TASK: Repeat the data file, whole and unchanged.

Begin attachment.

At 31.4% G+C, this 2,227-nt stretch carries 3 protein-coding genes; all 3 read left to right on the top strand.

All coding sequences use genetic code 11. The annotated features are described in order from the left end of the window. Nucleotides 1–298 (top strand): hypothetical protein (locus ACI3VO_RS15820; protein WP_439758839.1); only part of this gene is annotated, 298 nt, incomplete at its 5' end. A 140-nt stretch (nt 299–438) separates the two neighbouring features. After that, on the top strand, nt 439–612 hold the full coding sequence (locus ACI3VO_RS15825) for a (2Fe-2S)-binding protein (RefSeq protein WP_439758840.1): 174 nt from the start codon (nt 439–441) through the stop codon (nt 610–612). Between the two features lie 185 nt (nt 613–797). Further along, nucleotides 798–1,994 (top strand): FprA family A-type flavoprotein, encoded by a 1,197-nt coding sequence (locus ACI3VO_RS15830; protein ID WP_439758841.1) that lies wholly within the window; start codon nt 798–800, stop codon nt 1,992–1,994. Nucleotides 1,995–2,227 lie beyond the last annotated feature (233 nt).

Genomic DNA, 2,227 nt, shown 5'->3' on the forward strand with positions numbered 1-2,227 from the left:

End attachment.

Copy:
At 31.4% G+C, this 2,227-nt stretch carries 3 protein-coding genes; all 3 read left to right on the top strand.

All coding sequences use genetic code 11. The annotated features are described in order from the left end of the window. Nucleotides 1–298 (top strand): hypothetical protein (locus ACI3VO_RS15820; protein WP_439758839.1); only part of this gene is annotated, 298 nt, incomplete at its 5' end. A 140-nt stretch (nt 299–438) separates the two neighbouring features. After that, on the top strand, nt 439–612 hold the full coding sequence (locus ACI3VO_RS15825) for a (2Fe-2S)-binding protein (RefSeq protein WP_439758840.1): 174 nt from the start codon (nt 439–441) through the stop codon (nt 610–612). Between the two features lie 185 nt (nt 613–797). Further along, nucleotides 798–1,994 (top strand): FprA family A-type flavoprotein, encoded by a 1,197-nt coding sequence (locus ACI3VO_RS15830; protein ID WP_439758841.1) that lies wholly within the window; start codon nt 798–800, stop codon nt 1,992–1,994. Nucleotides 1,995–2,227 lie beyond the last annotated feature (233 nt).

Genomic DNA, 2,227 nt, shown 5'->3' on the forward strand with positions numbered 1-2,227 from the left: